Effects of nutrients and serotonin 5-HT3 antagonism on symptoms evoked by distal gastric distension in humans.
Distal gastric distension may contribute to meal-related dyspeptic symptoms. This study's aims were to determine the effects of distinct nutrient classes on symptoms induced by distal gastric distension and their dependence on 5-hydroxytryptamine(3) (5-HT3) receptors. Nine healthy subjects rated pain, nausea, and bloating induced by isobaric distal gastric distensions (6-24 mmHg) during duodenal lipid, carbohydrate, protein, or saline perfusion after treatment with placebo or the 5-HT3 receptor antagonist granisetron (10 microg/kg iv). Distensions produced greater pain, nausea, and bloating with lipid at 1.5 kcal/min compared with saline (P < or = 0.02), primarily because of greater distal gastric volumes at each distending pressure. In contrast, carbohydrate and protein had no significant effect. At 3 kcal/min, lipid increased symptoms through a volume-independent as well as a volume-dependent effect. Granisetron did not affect symptom perception or gastric pressure-volume relationships. In conclusion, isobaric distal gastric distension produces more intense symptoms during duodenal lipid compared with saline perfusion. Symptom perception during distal gastric distension is unaffected by 5-HT3 receptor antagonism.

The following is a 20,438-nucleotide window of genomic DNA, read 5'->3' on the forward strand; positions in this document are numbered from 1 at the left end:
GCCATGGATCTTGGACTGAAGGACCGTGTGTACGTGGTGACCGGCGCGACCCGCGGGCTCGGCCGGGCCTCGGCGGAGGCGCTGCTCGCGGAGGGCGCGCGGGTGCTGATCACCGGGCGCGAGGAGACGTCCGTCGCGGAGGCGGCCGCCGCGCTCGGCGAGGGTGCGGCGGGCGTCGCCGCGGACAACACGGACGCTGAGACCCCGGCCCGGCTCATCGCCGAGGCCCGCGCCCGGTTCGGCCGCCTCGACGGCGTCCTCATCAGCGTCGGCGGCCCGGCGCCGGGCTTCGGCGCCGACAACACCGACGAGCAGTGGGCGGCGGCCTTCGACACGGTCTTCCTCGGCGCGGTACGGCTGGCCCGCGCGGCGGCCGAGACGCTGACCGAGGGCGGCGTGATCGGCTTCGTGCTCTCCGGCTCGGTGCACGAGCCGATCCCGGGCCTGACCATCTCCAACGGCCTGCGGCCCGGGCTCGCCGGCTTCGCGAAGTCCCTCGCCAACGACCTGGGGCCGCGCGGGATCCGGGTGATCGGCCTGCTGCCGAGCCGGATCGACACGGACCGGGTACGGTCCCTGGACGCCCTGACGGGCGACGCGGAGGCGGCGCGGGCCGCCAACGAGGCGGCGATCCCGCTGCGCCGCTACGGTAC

Ladabaum, U; Brown, MB; Pan, W; Owyang, C; Hasler, WL
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